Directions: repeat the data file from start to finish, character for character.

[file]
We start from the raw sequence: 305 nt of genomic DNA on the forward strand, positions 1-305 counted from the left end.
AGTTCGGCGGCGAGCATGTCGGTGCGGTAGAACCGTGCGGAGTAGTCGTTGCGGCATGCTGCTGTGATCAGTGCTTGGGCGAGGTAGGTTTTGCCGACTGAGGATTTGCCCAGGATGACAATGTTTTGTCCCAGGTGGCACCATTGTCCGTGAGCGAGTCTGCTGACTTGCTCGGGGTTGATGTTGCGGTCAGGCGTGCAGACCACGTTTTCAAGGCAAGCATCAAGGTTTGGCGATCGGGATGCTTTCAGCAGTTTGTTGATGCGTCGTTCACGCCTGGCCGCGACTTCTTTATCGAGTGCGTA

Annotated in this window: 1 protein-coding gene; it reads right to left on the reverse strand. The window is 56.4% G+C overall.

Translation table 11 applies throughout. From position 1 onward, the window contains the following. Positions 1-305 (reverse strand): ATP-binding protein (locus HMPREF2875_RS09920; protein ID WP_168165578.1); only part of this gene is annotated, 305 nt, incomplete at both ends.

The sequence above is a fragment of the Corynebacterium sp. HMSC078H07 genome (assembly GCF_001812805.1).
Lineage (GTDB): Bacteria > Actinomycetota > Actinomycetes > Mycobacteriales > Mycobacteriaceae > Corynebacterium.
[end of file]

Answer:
We start from the raw sequence: 305 nt of genomic DNA on the forward strand, positions 1-305 counted from the left end.
AGTTCGGCGGCGAGCATGTCGGTGCGGTAGAACCGTGCGGAGTAGTCGTTGCGGCATGCTGCTGTGATCAGTGCTTGGGCGAGGTAGGTTTTGCCGACTGAGGATTTGCCCAGGATGACAATGTTTTGTCCCAGGTGGCACCATTGTCCGTGAGCGAGTCTGCTGACTTGCTCGGGGTTGATGTTGCGGTCAGGCGTGCAGACCACGTTTTCAAGGCAAGCATCAAGGTTTGGCGATCGGGATGCTTTCAGCAGTTTGTTGATGCGTCGTTCACGCCTGGCCGCGACTTCTTTATCGAGTGCGTA

Annotated in this window: 1 protein-coding gene; it reads right to left on the reverse strand. The window is 56.4% G+C overall.

Translation table 11 applies throughout. From position 1 onward, the window contains the following. Positions 1-305 (reverse strand): ATP-binding protein (locus HMPREF2875_RS09920; protein ID WP_168165578.1); only part of this gene is annotated, 305 nt, incomplete at both ends.

The sequence above is a fragment of the Corynebacterium sp. HMSC078H07 genome (assembly GCF_001812805.1).
Lineage (GTDB): Bacteria > Actinomycetota > Actinomycetes > Mycobacteriales > Mycobacteriaceae > Corynebacterium.